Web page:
See Figures 1 and 2
The front brake pads may be inspected without removal. With the front end elevated and safely supported, remove the wheel(s). Unlock the steering column lock and turn the wheel so that the brake caliper is out from under the fender.
View the pads (both inner and outer) through the cut-out in the center of the caliper. Remember to look at the thickness of the pad friction material (the part that actually presses on the disc) rather than the thickness of the backing plate which does not change with wear. Replace the brake pads if the remaining lining is below 3 / 32 in. (2.4mm).
Remember that you are looking at the profile of the pad, not the whole thing. Brake pads can wear on a taper which may not be visible through the window. It is also not possible to check the contact surface for cracking or scoring from this position. This quick check can be helpful only as a reference; detailed inspection requires pad removal.
REMOVAL & INSTALLATION
See Figures 3, 4, 5, 6 and 7
- If equipped with an air bag, disconnect the negative battery cable and properly disable the Supplemental Restraint System (SRS), as detailed in Chassis Electrical .
- Loosen the lug nuts, then raise and support the vehicle safely.
- Remove the wheel.
- As required, separate the brake hose clamp from the strut or knuckle by removing the retaining bolts.
- Remove the lower caliper retaining bolt and pivot the caliper upward, off the pads.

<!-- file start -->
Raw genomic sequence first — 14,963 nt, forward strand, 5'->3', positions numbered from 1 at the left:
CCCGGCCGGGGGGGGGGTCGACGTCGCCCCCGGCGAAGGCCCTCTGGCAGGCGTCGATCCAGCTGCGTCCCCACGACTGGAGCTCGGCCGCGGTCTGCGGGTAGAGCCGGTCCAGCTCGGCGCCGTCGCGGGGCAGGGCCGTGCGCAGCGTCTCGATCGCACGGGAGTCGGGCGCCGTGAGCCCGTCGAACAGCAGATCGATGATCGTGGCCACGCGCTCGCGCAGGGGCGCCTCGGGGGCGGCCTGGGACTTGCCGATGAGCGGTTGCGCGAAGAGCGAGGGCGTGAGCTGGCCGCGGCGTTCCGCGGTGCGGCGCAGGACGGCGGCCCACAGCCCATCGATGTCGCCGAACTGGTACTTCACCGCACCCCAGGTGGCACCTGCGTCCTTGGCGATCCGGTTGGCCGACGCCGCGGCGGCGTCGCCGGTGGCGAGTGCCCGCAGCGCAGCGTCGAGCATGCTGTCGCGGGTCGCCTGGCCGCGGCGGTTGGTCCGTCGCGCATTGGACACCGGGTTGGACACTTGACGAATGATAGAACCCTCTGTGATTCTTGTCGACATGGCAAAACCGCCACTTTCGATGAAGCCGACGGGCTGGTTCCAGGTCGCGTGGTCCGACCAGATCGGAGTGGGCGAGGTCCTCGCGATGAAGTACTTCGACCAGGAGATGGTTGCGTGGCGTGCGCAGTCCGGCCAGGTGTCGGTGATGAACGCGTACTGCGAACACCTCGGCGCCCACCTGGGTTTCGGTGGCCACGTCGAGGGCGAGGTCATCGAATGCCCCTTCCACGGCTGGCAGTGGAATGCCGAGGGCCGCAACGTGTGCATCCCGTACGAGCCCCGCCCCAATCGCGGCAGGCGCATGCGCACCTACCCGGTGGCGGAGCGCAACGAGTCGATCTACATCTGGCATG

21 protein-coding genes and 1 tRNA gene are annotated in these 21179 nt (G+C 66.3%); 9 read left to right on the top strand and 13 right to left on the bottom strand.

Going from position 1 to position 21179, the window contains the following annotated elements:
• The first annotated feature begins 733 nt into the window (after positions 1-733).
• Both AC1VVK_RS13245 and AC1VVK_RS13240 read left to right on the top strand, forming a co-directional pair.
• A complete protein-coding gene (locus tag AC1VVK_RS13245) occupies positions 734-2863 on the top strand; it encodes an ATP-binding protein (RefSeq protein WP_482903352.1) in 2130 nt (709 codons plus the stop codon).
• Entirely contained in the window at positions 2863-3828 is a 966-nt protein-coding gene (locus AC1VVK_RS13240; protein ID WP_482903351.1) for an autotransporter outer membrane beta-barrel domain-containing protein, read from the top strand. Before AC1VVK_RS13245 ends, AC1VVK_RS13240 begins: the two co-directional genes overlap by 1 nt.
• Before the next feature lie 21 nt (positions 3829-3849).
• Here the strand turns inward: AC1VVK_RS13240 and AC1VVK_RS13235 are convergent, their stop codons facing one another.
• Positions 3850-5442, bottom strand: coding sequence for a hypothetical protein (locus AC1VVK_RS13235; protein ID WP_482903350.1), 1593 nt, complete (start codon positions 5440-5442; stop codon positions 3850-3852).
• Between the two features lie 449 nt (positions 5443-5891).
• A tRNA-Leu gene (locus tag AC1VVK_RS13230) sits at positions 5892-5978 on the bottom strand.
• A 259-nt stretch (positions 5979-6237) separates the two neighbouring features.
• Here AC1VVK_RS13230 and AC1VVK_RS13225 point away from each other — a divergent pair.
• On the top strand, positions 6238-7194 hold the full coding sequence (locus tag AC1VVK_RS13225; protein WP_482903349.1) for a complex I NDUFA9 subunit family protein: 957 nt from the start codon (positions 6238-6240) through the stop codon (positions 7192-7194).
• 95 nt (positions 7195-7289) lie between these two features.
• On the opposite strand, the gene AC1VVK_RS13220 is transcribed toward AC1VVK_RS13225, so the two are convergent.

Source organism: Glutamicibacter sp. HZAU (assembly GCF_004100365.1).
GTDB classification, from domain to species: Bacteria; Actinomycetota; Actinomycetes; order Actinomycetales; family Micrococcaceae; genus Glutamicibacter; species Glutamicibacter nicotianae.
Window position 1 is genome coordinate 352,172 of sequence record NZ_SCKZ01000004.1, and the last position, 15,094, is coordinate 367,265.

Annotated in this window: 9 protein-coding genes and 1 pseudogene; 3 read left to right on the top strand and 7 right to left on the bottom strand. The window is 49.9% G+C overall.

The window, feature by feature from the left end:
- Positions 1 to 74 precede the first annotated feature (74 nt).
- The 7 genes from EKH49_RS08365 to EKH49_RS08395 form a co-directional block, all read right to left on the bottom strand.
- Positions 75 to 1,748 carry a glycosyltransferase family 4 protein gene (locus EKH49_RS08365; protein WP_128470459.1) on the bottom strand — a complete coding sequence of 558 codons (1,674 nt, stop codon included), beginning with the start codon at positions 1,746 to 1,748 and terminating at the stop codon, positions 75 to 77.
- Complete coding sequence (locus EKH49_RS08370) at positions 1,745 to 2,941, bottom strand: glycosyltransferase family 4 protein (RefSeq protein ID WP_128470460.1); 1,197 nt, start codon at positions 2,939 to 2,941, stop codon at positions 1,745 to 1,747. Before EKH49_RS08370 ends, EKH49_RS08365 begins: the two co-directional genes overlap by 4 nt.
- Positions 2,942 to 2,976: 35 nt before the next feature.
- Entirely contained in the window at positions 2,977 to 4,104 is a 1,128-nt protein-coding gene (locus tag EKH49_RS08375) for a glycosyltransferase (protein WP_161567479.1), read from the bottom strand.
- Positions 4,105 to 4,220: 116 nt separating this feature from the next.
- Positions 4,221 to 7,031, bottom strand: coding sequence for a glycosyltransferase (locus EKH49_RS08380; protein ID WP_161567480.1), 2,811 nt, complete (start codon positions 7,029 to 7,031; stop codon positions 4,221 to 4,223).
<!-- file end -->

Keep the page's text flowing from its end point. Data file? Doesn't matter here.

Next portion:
- Remove the pads, shims and pad retainers.
- Clean the caliper thoroughly; remove any rust from the lip of the disc or rotor. Check the brake rotor for grooves or cracks. If any heavy scoring is present, the rotor must be replaced.
- Install the pad retainers. Apply a brake-quiet compound (available at most auto parts strores) to both surfaces of the shims and the back of the disc brake pads. Do not get the compound on the braking surface of the pad.
- Install the pads and shims. The pad with the wear indicator goes in the inboard position.
- Push in the caliper piston so the caliper will fit over the pads. This is most easily accomplished with a large C-clamp. As the piston is forced back into the caliper, fluid will be forced back into the master cylinder reservoir. It may be necessary to siphon some fluid out to prevent overflowing.
- Pivot the caliper down into position and tighten the mounting bolt to 33 ft. lbs. (45 Nm).
- Connect the brake hose to the strut or knuckle, if removed. Install the wheel and lower the vehicle to the ground.
- Check the master cylinder and add fluid as required, then install the master cylinder cover.
- Depress the brake pedal several times and make sure that the movement feels normal. The first brake pedal application may result in a very "long" pedal due to the pistons being retracted. Always make several brake applications before starting the vehicle. Bleeding is not usually necessary after pad replacement.
Braking should be moderate for the first 5 miles or so until the new pads seat correctly. The new pads will bed best if put through several moderate heating and cooling cycles. Avoid hard braking until the brakes have experienced several long, slow stops with time to cool in between. Taking the time to properly bed the brakes will yield quieter operation, more efficient stopping and contribute to extended brake life.
- If equipped, enable the SRS system and connect the negative battery cable.